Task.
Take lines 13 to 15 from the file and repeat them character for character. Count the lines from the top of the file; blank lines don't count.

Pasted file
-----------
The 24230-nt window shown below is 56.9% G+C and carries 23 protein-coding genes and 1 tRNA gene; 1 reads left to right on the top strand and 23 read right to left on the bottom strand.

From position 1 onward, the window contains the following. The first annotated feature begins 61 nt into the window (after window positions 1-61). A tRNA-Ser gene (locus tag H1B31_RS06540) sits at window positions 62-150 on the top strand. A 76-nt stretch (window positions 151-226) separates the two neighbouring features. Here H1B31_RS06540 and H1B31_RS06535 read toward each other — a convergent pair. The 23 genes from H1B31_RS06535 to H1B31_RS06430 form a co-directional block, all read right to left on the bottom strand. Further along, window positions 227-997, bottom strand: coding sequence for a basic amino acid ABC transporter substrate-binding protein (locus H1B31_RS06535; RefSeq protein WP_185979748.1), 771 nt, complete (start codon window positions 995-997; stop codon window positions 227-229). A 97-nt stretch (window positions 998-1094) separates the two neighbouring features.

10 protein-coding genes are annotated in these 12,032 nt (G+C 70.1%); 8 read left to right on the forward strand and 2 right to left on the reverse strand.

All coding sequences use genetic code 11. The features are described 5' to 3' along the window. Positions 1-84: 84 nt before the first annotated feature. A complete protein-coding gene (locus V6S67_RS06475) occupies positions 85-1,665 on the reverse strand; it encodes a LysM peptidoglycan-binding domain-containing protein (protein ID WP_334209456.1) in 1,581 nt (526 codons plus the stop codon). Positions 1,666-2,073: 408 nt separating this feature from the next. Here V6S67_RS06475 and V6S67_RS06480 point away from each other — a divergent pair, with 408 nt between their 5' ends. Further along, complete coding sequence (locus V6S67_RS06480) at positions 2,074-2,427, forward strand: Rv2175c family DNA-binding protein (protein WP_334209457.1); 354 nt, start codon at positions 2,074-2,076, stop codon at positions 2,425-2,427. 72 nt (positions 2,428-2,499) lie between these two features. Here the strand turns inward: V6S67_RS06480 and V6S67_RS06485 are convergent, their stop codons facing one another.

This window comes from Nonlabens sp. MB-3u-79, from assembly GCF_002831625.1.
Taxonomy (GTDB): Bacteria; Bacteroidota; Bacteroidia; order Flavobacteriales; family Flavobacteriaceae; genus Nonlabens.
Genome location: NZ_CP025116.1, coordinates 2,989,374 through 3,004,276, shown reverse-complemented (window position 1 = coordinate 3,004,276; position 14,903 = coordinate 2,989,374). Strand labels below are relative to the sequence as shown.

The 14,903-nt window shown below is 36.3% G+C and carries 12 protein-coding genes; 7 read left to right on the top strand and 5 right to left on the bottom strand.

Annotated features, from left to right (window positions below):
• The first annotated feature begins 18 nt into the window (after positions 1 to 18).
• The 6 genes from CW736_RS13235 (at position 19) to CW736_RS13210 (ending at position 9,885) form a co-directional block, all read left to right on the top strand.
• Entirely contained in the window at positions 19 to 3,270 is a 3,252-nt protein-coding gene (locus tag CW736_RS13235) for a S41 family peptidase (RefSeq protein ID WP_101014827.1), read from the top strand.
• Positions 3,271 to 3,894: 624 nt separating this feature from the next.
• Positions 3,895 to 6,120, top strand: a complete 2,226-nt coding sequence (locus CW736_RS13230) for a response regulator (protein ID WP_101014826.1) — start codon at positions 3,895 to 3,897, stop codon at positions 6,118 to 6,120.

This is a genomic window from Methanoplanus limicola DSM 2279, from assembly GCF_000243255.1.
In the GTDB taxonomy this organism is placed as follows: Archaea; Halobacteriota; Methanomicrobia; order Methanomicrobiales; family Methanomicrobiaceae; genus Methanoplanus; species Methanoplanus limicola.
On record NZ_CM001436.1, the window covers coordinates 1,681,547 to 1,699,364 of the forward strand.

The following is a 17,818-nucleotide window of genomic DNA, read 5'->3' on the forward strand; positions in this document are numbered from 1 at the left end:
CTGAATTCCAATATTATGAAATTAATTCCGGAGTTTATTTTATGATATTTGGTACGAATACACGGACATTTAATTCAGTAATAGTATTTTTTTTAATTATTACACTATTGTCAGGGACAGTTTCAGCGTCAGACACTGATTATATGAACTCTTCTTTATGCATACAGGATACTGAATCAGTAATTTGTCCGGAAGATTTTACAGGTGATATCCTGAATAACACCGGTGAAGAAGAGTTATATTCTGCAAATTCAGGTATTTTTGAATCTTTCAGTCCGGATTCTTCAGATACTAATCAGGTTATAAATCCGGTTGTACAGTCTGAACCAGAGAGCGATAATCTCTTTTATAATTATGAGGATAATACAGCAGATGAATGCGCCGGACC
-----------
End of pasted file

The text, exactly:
• Positions 3,271 to 3,894: 624 nt separating this feature from the next.
• Positions 3,895 to 6,120, top strand: a complete 2,226-nt coding sequence (locus CW736_RS13230) for a response regulator (protein ID WP_101014826.1) — start codon at positions 3,895 to 3,897, stop codon at positions 6,118 to 6,120.

This is a genomic window from Methanoplanus limicola DSM 2279, from assembly GCF_000243255.1.